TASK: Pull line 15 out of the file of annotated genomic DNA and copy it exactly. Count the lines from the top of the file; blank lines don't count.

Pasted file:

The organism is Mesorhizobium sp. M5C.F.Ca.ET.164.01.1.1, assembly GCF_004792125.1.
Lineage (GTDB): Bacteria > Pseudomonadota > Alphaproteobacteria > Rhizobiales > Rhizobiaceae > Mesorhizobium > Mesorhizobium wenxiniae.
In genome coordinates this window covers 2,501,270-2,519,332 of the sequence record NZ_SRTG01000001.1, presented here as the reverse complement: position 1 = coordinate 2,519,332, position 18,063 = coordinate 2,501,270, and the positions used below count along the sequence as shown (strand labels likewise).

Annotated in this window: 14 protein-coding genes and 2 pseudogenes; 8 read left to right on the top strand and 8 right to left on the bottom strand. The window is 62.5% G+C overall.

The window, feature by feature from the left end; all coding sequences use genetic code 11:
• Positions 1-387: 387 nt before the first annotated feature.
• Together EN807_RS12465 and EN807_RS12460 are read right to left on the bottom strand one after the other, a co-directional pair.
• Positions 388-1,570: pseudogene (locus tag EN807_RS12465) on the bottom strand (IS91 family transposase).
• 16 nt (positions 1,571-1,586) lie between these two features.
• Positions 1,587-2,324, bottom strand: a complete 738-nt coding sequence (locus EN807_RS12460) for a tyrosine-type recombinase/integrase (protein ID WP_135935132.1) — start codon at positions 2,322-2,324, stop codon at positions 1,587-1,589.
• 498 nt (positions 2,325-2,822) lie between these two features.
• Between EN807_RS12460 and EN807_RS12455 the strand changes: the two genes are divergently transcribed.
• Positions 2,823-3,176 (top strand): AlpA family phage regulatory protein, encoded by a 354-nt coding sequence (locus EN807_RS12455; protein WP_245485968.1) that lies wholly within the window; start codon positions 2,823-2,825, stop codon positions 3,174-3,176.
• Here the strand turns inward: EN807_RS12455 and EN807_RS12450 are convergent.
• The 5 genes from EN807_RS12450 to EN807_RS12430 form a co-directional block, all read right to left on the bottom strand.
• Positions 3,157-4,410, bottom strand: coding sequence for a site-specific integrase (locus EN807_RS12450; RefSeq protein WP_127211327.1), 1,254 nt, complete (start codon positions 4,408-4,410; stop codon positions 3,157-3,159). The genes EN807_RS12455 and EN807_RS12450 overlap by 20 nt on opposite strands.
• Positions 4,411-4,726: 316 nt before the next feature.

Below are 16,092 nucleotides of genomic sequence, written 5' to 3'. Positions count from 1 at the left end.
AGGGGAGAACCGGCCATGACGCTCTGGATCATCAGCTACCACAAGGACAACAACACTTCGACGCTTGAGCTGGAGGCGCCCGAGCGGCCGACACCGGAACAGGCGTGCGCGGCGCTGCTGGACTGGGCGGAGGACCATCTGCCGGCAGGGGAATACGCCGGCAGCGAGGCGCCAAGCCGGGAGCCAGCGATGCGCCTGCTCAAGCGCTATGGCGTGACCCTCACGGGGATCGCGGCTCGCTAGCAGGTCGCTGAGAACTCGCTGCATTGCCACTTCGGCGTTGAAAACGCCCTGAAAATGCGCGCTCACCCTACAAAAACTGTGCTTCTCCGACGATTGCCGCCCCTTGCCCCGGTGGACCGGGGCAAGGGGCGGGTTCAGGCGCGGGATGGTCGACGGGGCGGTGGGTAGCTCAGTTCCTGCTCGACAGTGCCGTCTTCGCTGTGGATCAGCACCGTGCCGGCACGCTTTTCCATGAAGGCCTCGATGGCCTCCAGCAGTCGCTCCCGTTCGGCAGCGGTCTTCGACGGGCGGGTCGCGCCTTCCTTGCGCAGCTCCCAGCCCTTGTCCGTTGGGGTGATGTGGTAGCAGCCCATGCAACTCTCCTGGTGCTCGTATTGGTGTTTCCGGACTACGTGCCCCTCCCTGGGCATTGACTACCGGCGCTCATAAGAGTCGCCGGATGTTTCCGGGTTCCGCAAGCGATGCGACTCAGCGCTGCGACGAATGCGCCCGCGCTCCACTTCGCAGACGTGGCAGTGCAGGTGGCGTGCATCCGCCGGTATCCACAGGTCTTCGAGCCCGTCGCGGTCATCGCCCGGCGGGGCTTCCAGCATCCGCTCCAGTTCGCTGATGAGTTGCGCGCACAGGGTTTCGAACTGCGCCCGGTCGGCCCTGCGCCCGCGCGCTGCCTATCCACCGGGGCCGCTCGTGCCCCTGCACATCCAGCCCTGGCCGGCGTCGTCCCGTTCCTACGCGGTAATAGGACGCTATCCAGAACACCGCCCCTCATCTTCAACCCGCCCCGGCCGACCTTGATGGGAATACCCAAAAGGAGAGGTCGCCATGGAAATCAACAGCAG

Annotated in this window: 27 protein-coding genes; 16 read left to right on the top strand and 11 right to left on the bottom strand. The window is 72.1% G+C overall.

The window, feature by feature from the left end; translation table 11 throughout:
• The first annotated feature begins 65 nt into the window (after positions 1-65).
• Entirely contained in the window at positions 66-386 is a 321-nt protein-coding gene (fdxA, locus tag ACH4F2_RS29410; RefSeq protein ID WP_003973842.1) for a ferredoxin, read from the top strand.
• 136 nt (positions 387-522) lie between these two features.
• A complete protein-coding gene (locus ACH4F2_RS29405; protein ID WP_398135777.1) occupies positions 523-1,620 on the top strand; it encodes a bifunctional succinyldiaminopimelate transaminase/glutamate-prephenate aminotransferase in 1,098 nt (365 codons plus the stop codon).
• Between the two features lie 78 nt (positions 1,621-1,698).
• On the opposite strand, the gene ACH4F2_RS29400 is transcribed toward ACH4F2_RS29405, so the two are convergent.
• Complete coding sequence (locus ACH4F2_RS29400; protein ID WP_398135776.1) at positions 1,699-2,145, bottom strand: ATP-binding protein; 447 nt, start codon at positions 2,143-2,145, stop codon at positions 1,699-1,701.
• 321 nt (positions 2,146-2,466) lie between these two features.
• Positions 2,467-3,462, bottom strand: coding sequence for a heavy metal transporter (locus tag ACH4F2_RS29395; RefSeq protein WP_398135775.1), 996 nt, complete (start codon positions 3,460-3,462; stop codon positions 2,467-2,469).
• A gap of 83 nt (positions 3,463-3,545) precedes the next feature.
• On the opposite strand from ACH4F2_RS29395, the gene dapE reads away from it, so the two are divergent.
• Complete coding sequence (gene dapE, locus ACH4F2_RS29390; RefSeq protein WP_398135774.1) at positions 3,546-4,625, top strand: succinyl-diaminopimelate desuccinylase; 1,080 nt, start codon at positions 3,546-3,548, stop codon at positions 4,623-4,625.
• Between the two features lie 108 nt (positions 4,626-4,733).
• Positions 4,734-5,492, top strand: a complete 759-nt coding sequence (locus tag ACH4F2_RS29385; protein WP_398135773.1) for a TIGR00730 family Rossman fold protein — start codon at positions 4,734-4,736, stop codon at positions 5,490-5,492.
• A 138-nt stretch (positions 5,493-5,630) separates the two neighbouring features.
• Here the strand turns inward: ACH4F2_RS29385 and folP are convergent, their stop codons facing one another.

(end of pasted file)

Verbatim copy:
• The 5 genes from EN807_RS12450 to EN807_RS12430 form a co-directional block, all read right to left on the bottom strand.